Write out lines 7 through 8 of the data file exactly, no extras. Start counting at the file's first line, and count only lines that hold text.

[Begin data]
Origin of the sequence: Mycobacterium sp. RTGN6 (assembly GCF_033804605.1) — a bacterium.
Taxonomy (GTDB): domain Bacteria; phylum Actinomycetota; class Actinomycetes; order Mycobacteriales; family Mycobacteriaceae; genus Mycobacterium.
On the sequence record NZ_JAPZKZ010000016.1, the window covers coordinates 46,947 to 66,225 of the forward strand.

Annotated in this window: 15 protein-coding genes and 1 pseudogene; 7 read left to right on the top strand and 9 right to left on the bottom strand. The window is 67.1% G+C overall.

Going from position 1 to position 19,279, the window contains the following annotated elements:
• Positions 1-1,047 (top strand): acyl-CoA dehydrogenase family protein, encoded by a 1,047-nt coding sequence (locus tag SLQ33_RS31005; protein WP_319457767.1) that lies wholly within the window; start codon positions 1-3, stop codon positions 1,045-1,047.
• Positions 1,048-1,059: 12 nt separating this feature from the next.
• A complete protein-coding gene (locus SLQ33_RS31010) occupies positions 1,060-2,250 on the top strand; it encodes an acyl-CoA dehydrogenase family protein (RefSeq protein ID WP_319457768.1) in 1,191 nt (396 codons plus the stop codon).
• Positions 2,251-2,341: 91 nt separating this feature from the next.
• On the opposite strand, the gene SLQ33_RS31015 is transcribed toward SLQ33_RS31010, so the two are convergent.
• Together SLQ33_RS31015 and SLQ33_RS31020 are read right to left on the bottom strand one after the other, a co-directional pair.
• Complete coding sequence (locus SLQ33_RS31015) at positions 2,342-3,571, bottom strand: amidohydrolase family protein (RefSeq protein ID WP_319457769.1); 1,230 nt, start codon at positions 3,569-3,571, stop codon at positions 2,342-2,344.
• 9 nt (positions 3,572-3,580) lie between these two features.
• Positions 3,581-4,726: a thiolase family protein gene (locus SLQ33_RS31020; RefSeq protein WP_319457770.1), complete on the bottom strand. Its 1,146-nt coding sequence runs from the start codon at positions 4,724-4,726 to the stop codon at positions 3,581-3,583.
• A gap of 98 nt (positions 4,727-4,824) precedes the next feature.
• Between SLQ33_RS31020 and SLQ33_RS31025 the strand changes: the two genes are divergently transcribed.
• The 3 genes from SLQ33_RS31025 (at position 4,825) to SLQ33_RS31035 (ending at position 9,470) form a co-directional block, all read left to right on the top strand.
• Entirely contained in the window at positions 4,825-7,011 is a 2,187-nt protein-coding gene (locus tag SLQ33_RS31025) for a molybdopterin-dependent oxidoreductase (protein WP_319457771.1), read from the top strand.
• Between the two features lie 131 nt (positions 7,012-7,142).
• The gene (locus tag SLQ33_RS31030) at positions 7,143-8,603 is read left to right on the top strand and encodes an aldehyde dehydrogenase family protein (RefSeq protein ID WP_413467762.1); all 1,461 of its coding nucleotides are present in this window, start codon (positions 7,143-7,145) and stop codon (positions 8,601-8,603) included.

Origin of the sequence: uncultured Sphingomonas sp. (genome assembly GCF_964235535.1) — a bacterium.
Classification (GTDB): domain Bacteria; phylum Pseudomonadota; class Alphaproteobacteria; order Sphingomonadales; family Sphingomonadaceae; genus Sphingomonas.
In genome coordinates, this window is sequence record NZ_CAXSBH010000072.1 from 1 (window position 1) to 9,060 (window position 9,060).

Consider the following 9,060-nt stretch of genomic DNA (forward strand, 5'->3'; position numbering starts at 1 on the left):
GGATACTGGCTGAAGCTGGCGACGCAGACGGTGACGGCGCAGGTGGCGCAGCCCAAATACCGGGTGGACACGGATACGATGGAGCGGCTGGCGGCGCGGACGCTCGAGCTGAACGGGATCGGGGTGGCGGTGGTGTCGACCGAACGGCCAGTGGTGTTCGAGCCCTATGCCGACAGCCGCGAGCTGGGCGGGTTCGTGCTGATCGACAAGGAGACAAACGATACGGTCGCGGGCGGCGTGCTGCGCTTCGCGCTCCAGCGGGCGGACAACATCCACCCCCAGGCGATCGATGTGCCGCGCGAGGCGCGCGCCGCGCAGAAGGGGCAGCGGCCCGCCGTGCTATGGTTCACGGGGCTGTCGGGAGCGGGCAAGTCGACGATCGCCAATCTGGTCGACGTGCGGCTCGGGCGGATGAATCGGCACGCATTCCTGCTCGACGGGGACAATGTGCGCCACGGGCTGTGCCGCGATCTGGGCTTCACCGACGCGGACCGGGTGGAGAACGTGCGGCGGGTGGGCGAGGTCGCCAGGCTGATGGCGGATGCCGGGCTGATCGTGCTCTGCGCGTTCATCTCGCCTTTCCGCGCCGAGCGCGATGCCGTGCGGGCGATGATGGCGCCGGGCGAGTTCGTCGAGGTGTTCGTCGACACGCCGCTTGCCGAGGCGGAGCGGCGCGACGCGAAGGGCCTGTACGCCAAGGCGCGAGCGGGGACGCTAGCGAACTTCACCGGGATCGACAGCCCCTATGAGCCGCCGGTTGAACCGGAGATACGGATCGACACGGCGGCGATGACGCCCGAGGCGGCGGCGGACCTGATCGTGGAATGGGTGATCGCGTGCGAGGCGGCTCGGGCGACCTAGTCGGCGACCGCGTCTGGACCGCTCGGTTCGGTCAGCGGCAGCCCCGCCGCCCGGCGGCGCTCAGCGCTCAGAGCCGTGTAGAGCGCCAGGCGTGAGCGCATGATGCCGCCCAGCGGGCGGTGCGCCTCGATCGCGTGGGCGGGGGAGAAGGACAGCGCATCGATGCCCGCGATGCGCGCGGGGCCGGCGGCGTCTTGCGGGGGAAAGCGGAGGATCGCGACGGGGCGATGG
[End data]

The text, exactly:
• Positions 1,048-1,059: 12 nt separating this feature from the next.
• A complete protein-coding gene (locus SLQ33_RS31010) occupies positions 1,060-2,250 on the top strand; it encodes an acyl-CoA dehydrogenase family protein (RefSeq protein ID WP_319457768.1) in 1,191 nt (396 codons plus the stop codon).